By the time you read this, it will be just two days until the Abu Dhabi Film Festival begins.
For the past two years, I have watched the city come alive with film aficionados, stargazers and stars alike. Especially when it came down to the premiere of a big Bollywood film - families, friends and fans would turn up in packs, trying to get a good look at their favourite actors. Often screaming from the sidelines, and with camera, phones and autograph books at the ready, fan-watching was sometimes more fun than watching the glamorous stars walk the red carpet.
And there were always red-carpet confessions by the actors that made it all the more exciting to write about because the next day I'd brace myself and my inbox for more information about people's favourite Bollywood boys and belles. At the premiere of Blue at the film festival last year, Akshay Kumar admitted his wife dressed him. Then, on his way to see the film at the Emirates Palace hotel, he turned to Twinkle Khanna and repeated what he said: that he took no credit for his style - it was all hers. They smiled and shared a moment. And there I was, squashed among dozens of their fans who were there to witness it all.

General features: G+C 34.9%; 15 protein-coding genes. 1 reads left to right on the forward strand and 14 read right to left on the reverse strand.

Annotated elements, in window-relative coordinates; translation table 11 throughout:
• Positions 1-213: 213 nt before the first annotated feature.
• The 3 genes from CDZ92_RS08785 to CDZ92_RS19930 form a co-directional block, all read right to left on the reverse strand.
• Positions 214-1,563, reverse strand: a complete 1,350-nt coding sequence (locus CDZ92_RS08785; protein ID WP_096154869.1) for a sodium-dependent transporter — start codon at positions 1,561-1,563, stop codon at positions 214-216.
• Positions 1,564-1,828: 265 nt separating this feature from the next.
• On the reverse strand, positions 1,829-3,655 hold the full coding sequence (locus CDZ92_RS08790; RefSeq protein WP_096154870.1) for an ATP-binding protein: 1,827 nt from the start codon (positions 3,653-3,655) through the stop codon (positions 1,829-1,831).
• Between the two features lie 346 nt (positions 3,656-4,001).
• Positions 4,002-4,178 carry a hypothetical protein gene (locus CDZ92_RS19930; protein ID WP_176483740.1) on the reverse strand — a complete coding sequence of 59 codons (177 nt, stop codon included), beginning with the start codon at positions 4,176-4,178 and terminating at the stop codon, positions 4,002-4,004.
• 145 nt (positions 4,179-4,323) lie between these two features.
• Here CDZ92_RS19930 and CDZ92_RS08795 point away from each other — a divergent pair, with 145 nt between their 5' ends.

Then Lara Dutta, the leggy beauty who is no stranger to Abu Dhabi (having shot Do Knot Disturb with Govinda and Sushmita Sen earlier in the year at the Emirates Palace) told me she was better than any man in the action-thriller film. Before Blue she did not know how to swim. Then she trained and shot some unbelievable scenes. When she walked the red carpet, I could hear hundreds of hearts pounding. Grown men were screaming for her.
Last year, even offbeat crossover films such as Cooking With Stella, starring the gorgeous Lisa Ray alongside Don McKellar and the stalwart of Indian alternative cinema, Seema Biswas, brought heartbreaking news. Lisa Ray had been diagnosed with a rare form of cancer. But the cast marched on. At the Emirates Palace on its premiere night, Dilip Mehta, the director, was as stunned by the reception of a sold-out crowd, as was McKellar who did not believe his fan base extended to expatriate Indians in the Gulf (McKellar's fans were mostly young Indian women from North America).
What will the festival this year bring? The line up of south Asian films is rich with promise. We may not have Bollywood's biggest earners in our midst this year, but the films promise to deliver more substance than flash. And if Freida Pinto decides to come to Abu Dhabi this year for the gala of Miral, I know one thing: I am going to have to watch grown men scream - again.